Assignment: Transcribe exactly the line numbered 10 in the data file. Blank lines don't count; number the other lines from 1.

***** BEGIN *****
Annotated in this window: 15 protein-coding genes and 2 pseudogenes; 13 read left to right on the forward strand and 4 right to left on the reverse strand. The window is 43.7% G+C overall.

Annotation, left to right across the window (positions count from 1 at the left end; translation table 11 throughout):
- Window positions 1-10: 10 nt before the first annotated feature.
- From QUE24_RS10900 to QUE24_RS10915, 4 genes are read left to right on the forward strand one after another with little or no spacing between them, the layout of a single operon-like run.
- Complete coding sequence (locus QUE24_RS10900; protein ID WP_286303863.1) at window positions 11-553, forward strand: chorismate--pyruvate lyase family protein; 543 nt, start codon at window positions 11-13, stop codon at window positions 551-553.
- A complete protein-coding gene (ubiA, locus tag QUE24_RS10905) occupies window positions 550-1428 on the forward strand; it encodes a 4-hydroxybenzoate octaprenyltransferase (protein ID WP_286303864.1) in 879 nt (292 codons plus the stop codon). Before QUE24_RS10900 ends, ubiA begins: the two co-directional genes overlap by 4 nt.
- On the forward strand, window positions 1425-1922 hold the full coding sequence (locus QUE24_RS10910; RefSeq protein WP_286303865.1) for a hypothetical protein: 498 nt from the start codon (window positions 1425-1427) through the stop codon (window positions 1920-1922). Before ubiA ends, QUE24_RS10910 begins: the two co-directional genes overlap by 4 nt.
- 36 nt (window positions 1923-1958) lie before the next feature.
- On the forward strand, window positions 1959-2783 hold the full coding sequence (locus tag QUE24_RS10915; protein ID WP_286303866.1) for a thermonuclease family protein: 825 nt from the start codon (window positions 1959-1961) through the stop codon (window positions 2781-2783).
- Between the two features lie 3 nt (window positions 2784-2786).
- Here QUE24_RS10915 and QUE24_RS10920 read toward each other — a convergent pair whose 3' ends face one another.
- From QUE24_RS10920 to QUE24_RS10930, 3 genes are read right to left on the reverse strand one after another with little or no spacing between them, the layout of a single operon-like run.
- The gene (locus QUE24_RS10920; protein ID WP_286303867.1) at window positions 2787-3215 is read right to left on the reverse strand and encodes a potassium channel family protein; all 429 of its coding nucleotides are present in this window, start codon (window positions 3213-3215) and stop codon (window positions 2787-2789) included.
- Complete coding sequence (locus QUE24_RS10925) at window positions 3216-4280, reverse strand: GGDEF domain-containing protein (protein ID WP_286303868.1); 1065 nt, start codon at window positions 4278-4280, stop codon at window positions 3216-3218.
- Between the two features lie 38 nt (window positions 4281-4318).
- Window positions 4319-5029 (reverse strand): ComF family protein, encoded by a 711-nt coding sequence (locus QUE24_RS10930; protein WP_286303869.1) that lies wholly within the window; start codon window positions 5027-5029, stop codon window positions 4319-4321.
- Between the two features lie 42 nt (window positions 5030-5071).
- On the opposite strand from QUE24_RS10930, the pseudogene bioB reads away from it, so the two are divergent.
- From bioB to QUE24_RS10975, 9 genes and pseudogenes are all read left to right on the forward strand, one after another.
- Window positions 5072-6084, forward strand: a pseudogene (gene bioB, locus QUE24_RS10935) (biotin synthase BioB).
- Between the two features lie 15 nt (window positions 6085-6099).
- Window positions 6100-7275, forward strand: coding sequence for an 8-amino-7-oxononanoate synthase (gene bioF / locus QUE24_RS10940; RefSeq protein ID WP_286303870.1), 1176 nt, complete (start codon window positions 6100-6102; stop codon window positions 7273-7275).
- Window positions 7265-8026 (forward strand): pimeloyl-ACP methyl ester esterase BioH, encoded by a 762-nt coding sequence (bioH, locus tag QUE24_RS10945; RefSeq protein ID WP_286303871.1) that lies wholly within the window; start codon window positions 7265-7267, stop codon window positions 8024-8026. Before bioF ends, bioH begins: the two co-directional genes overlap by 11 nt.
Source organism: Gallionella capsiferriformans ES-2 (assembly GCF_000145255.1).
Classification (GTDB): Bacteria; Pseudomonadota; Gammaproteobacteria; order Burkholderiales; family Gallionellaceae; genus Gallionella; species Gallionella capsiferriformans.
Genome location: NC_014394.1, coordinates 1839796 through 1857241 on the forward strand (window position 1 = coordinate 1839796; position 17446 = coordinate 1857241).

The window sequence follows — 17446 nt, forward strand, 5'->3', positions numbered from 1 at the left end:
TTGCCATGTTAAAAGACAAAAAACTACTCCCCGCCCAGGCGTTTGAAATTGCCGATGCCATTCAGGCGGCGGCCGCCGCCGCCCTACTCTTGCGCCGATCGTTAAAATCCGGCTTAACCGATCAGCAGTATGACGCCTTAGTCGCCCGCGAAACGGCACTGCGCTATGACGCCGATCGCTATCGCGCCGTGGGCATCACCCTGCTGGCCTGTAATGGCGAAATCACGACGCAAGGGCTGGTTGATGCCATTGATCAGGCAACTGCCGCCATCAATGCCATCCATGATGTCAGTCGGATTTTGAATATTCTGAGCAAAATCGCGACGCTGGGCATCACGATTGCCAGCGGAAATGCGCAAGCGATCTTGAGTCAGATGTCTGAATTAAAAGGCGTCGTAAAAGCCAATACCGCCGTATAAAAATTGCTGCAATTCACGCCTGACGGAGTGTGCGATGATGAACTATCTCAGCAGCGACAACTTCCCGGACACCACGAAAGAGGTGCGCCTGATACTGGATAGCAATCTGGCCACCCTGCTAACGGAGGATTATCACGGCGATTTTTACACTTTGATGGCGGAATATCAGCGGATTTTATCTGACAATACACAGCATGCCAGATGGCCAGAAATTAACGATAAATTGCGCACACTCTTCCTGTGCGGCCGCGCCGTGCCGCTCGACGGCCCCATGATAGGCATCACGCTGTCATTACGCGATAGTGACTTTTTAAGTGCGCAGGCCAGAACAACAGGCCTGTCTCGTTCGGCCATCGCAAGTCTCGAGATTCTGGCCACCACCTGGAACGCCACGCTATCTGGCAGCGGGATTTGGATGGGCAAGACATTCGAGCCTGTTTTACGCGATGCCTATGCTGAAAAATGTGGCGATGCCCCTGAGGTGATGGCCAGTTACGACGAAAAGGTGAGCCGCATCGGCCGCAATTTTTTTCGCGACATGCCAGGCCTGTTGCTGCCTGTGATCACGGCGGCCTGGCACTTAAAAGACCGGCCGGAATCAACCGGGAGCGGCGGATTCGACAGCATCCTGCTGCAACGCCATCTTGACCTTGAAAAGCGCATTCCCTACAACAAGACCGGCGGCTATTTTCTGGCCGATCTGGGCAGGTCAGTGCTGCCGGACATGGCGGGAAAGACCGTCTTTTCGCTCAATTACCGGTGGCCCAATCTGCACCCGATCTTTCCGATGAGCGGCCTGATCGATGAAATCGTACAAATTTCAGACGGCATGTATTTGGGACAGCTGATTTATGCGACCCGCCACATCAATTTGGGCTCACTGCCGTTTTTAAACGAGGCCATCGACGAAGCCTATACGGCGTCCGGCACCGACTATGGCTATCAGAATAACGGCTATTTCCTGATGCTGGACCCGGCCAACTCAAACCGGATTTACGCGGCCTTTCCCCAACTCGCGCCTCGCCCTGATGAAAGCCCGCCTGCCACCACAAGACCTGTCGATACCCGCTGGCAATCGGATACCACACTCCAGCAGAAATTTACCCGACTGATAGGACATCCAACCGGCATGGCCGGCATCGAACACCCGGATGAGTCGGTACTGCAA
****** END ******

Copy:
- Between the two features lie 3 nt (window positions 2784-2786).